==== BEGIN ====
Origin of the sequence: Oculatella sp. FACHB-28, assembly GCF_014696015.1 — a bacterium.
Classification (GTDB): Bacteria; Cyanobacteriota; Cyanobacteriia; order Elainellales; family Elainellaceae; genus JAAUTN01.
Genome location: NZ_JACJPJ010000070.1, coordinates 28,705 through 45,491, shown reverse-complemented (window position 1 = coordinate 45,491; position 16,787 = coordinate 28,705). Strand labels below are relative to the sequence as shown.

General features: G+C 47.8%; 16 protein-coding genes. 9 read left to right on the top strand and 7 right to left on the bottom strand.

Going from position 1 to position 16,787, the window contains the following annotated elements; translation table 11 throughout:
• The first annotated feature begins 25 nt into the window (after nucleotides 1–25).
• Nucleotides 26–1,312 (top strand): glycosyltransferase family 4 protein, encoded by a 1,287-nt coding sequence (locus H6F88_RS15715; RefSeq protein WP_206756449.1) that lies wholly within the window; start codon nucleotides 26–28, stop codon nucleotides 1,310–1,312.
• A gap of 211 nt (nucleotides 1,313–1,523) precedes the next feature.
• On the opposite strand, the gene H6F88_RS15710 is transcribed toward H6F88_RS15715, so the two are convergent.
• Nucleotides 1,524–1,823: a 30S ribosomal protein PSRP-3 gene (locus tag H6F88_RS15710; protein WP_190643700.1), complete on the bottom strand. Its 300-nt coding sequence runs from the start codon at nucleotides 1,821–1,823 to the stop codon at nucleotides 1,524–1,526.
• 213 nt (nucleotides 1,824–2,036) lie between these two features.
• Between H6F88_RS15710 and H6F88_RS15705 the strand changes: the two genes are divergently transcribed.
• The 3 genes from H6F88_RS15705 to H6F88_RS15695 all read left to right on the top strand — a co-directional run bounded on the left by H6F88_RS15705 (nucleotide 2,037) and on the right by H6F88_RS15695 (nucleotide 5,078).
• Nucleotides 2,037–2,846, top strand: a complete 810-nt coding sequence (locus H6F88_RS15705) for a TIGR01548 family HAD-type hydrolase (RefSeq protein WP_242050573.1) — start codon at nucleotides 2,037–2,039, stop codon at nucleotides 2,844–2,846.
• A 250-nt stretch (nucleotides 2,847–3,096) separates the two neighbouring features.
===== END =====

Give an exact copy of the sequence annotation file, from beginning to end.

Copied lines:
Origin of the sequence: Oculatella sp. FACHB-28, assembly GCF_014696015.1 — a bacterium.
Classification (GTDB): Bacteria; Cyanobacteriota; Cyanobacteriia; order Elainellales; family Elainellaceae; genus JAAUTN01.
Genome location: NZ_JACJPJ010000070.1, coordinates 28,705 through 45,491, shown reverse-complemented (window position 1 = coordinate 45,491; position 16,787 = coordinate 28,705). Strand labels below are relative to the sequence as shown.

General features: G+C 47.8%; 16 protein-coding genes. 9 read left to right on the top strand and 7 right to left on the bottom strand.

Going from position 1 to position 16,787, the window contains the following annotated elements; translation table 11 throughout:
• The first annotated feature begins 25 nt into the window (after nucleotides 1–25).
• Nucleotides 26–1,312 (top strand): glycosyltransferase family 4 protein, encoded by a 1,287-nt coding sequence (locus H6F88_RS15715; RefSeq protein WP_206756449.1) that lies wholly within the window; start codon nucleotides 26–28, stop codon nucleotides 1,310–1,312.
• A gap of 211 nt (nucleotides 1,313–1,523) precedes the next feature.
• On the opposite strand, the gene H6F88_RS15710 is transcribed toward H6F88_RS15715, so the two are convergent.
• Nucleotides 1,524–1,823: a 30S ribosomal protein PSRP-3 gene (locus tag H6F88_RS15710; protein WP_190643700.1), complete on the bottom strand. Its 300-nt coding sequence runs from the start codon at nucleotides 1,821–1,823 to the stop codon at nucleotides 1,524–1,526.
• 213 nt (nucleotides 1,824–2,036) lie between these two features.
• Between H6F88_RS15710 and H6F88_RS15705 the strand changes: the two genes are divergently transcribed.
• The 3 genes from H6F88_RS15705 to H6F88_RS15695 all read left to right on the top strand — a co-directional run bounded on the left by H6F88_RS15705 (nucleotide 2,037) and on the right by H6F88_RS15695 (nucleotide 5,078).
• Nucleotides 2,037–2,846, top strand: a complete 810-nt coding sequence (locus H6F88_RS15705) for a TIGR01548 family HAD-type hydrolase (RefSeq protein WP_242050573.1) — start codon at nucleotides 2,037–2,039, stop codon at nucleotides 2,844–2,846.
• A 250-nt stretch (nucleotides 2,847–3,096) separates the two neighbouring features.